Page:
Heritage sites in focus
Hakka people's earthen residential buildings in Fujian province and West Lake in Hangzhou, Zhejiang province, are two of the UNESCO World Heritage sites featured in the reality show The Shape of Culture. YANG ENUO/LONG WEI/FOR CHINA DAILY
Shan Jixiang worked as director of the Palace Museum in Beijing for over seven years before his retirement in 2019. Before that post, he had served as director of the National Cultural Heritage Administration, on par with a vice-minister.
During his tenure at the museum, or the Forbidden City, he frequently delivered public lectures all over the country, sharing his experience, with humor, of managing one of the country's most important cultural venues. Shan actively appeared in media to answer questions or confront controversy.
Shan is even recognized on the street where people have taken photos with him, which is uncommon for museum officials in the country.
Now, the 67-year-old has a new platform to promote cultural heritage.
The Shape of Culture, a 12-episode reality show that premiered on Zhejiang TV on Sunday, presents UNESCO World Heritage sites in China. The show is also on streaming platforms Tencent, iQiyi and Bilibili.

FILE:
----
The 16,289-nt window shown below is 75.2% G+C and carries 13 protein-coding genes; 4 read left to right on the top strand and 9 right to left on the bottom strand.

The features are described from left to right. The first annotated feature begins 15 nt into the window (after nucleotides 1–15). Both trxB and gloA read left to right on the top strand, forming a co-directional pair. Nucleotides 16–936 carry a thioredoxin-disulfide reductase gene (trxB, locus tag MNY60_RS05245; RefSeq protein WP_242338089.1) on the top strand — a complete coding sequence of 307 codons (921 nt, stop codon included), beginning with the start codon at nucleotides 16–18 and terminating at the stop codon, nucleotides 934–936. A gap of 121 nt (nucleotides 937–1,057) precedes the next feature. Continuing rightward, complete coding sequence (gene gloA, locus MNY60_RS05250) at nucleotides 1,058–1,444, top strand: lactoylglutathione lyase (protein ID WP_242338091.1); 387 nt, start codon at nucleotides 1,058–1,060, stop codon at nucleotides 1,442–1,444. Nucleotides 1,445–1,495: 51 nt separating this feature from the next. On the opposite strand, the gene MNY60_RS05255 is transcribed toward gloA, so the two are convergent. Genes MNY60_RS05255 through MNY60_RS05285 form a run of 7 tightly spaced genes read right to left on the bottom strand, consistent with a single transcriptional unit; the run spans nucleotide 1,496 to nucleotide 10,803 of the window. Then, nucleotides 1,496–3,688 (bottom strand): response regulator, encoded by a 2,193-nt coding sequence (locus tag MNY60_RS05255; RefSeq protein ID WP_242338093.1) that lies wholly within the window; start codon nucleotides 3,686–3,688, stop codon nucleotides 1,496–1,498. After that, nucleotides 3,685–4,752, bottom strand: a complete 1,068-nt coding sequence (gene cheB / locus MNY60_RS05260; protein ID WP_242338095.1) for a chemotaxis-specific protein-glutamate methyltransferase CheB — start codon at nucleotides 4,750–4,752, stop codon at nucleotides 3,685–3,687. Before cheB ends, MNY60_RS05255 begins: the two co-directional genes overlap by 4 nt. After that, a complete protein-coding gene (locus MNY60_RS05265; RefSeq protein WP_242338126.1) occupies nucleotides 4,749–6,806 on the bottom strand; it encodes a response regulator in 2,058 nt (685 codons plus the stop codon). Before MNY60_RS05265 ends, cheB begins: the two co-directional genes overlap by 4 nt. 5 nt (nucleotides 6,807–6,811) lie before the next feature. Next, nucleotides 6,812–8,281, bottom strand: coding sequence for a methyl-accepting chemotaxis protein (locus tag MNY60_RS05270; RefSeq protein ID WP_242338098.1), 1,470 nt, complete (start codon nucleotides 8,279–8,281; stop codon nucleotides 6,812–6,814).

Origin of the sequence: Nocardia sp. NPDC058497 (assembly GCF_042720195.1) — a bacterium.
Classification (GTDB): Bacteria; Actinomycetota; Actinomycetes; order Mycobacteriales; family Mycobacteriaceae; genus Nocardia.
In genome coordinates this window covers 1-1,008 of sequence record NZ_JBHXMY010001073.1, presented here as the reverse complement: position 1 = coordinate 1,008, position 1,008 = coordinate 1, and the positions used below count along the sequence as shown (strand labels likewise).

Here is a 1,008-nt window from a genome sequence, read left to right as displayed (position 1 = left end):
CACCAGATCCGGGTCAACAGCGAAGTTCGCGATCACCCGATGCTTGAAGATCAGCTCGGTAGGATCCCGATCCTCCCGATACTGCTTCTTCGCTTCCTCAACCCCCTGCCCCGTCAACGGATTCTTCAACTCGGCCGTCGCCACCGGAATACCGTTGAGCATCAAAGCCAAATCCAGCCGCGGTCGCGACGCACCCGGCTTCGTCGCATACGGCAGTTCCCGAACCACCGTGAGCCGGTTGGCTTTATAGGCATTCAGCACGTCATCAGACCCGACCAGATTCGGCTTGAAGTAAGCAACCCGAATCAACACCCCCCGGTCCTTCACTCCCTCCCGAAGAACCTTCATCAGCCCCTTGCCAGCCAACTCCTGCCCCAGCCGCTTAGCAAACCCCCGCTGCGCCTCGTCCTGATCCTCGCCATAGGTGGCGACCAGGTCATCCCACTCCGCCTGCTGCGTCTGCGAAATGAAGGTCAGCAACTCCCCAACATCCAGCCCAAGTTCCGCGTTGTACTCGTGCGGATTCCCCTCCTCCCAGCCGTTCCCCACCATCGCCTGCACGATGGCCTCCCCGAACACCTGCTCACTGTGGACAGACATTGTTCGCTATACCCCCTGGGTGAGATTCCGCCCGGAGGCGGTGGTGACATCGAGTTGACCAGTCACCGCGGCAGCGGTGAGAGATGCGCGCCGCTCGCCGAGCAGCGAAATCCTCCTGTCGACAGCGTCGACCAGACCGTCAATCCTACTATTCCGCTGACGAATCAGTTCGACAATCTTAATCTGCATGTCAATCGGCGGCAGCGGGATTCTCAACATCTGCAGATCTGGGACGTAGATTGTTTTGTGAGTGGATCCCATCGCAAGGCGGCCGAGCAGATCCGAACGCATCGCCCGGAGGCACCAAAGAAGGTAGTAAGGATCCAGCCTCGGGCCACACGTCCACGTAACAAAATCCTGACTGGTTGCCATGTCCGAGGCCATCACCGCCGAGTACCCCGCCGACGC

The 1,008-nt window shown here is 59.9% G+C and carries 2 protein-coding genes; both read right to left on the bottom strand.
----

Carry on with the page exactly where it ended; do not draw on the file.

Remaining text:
China has inscribed 55 sites on the UNESCO World Heritage list, tied with Italy in first place as the country with the most sites.
In China, more than 300 million visits were recorded at the sites in 2019, according to the National Cultural Heritage Administration.
Shan says some people visit such heritage sites only to "check mark" them as visited. "But why is the value outstanding? How do these sites benefit a local community? These stories need to be told."
In each episode of the show, Shan leads celebrities－actors, actresses, comedians and singers－to explore a World Heritage site, joined by other experts and local people.